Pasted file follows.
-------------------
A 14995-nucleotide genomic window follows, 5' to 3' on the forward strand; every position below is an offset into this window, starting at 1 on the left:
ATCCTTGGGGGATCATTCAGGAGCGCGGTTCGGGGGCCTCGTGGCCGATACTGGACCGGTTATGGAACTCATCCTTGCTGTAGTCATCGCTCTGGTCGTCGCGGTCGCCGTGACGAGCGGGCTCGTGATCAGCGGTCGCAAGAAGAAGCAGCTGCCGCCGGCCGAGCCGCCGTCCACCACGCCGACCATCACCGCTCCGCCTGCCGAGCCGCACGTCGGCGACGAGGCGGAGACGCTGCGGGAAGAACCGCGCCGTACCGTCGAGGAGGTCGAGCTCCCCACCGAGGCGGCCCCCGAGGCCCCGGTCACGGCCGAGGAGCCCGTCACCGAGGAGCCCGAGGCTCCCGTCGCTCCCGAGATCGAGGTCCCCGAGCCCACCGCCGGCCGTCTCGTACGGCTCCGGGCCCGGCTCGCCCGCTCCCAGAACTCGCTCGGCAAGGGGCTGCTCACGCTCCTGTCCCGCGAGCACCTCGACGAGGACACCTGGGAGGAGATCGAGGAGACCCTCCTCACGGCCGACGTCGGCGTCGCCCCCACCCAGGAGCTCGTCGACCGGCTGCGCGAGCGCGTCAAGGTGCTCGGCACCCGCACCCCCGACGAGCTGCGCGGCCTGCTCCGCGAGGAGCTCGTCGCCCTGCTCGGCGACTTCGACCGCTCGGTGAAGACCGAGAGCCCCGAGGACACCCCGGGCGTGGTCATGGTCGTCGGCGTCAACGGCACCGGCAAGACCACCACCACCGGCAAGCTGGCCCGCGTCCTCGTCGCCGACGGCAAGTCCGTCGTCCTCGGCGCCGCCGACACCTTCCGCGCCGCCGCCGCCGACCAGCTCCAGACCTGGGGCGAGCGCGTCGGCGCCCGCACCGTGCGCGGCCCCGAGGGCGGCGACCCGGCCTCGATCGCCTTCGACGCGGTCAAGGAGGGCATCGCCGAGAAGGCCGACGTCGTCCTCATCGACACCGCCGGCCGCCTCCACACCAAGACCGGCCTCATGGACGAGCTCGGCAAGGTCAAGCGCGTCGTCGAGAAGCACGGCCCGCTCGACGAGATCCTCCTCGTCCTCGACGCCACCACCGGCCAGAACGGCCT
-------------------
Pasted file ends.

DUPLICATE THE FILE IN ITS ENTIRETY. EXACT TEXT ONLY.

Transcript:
A 14995-nucleotide genomic window follows, 5' to 3' on the forward strand; every position below is an offset into this window, starting at 1 on the left:
ATCCTTGGGGGATCATTCAGGAGCGCGGTTCGGGGGCCTCGTGGCCGATACTGGACCGGTTATGGAACTCATCCTTGCTGTAGTCATCGCTCTGGTCGTCGCGGTCGCCGTGACGAGCGGGCTCGTGATCAGCGGTCGCAAGAAGAAGCAGCTGCCGCCGGCCGAGCCGCCGTCCACCACGCCGACCATCACCGCTCCGCCTGCCGAGCCGCACGTCGGCGACGAGGCGGAGACGCTGCGGGAAGAACCGCGCCGTACCGTCGAGGAGGTCGAGCTCCCCACCGAGGCGGCCCCCGAGGCCCCGGTCACGGCCGAGGAGCCCGTCACCGAGGAGCCCGAGGCTCCCGTCGCTCCCGAGATCGAGGTCCCCGAGCCCACCGCCGGCCGTCTCGTACGGCTCCGGGCCCGGCTCGCCCGCTCCCAGAACTCGCTCGGCAAGGGGCTGCTCACGCTCCTGTCCCGCGAGCACCTCGACGAGGACACCTGGGAGGAGATCGAGGAGACCCTCCTCACGGCCGACGTCGGCGTCGCCCCCACCCAGGAGCTCGTCGACCGGCTGCGCGAGCGCGTCAAGGTGCTCGGCACCCGCACCCCCGACGAGCTGCGCGGCCTGCTCCGCGAGGAGCTCGTCGCCCTGCTCGGCGACTTCGACCGCTCGGTGAAGACCGAGAGCCCCGAGGACACCCCGGGCGTGGTCATGGTCGTCGGCGTCAACGGCACCGGCAAGACCACCACCACCGGCAAGCTGGCCCGCGTCCTCGTCGCCGACGGCAAGTCCGTCGTCCTCGGCGCCGCCGACACCTTCCGCGCCGCCGCCGCCGACCAGCTCCAGACCTGGGGCGAGCGCGTCGGCGCCCGCACCGTGCGCGGCCCCGAGGGCGGCGACCCGGCCTCGATCGCCTTCGACGCGGTCAAGGAGGGCATCGCCGAGAAGGCCGACGTCGTCCTCATCGACACCGCCGGCCGCCTCCACACCAAGACCGGCCTCATGGACGAGCTCGGCAAGGTCAAGCGCGTCGTCGAGAAGCACGGCCCGCTCGACGAGATCCTCCTCGTCCTCGACGCCACCACCGGCCAGAACGGCCT